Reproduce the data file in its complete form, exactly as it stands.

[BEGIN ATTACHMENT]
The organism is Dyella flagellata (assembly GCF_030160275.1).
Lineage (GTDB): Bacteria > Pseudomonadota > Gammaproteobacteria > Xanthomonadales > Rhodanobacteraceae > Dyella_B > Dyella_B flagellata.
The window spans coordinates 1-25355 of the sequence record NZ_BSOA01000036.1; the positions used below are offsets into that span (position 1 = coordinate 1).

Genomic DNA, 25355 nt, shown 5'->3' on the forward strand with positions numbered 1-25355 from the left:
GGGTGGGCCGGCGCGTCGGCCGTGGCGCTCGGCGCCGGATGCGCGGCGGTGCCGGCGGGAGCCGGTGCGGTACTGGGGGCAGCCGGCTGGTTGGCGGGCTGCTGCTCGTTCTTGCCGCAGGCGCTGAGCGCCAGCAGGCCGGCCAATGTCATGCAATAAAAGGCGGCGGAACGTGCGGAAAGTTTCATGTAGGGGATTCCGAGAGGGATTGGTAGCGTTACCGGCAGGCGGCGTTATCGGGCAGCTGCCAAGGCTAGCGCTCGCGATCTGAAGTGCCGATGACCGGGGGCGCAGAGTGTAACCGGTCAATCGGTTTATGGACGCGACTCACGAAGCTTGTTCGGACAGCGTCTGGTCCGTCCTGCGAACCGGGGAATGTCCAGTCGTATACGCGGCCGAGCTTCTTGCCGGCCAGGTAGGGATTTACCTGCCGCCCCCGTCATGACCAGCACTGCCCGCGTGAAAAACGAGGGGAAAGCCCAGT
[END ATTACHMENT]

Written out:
The organism is Dyella flagellata (assembly GCF_030160275.1).
Lineage (GTDB): Bacteria > Pseudomonadota > Gammaproteobacteria > Xanthomonadales > Rhodanobacteraceae > Dyella_B > Dyella_B flagellata.
The window spans coordinates 1-25355 of the sequence record NZ_BSOA01000036.1; the positions used below are offsets into that span (position 1 = coordinate 1).

Genomic DNA, 25355 nt, shown 5'->3' on the forward strand with positions numbered 1-25355 from the left:
GGGTGGGCCGGCGCGTCGGCCGTGGCGCTCGGCGCCGGATGCGCGGCGGTGCCGGCGGGAGCCGGTGCGGTACTGGGGGCAGCCGGCTGGTTGGCGGGCTGCTGCTCGTTCTTGCCGCAGGCGCTGAGCGCCAGCAGGCCGGCCAATGTCATGCAATAAAAGGCGGCGGAACGTGCGGAAAGTTTCATGTAGGGGATTCCGAGAGGGATTGGTAGCGTTACCGGCAGGCGGCGTTATCGGGCAGCTGCCAAGGCTAGCGCTCGCGATCTGAAGTGCCGATGACCGGGGGCGCAGAGTGTAACCGGTCAATCGGTTTATGGACGCGACTCACGAAGCTTGTTCGGACAGCGTCTGGTCCGTCCTGCGAACCGGGGAATGTCCAGTCGTATACGCGGCCGAGCTTCTTGCCGGCCAGGTAGGGATTTACCTGCCGCCCCCGTCATGACCAGCACTGCCCGCGTGAAAAACGAGGGGAAAGCCCAGT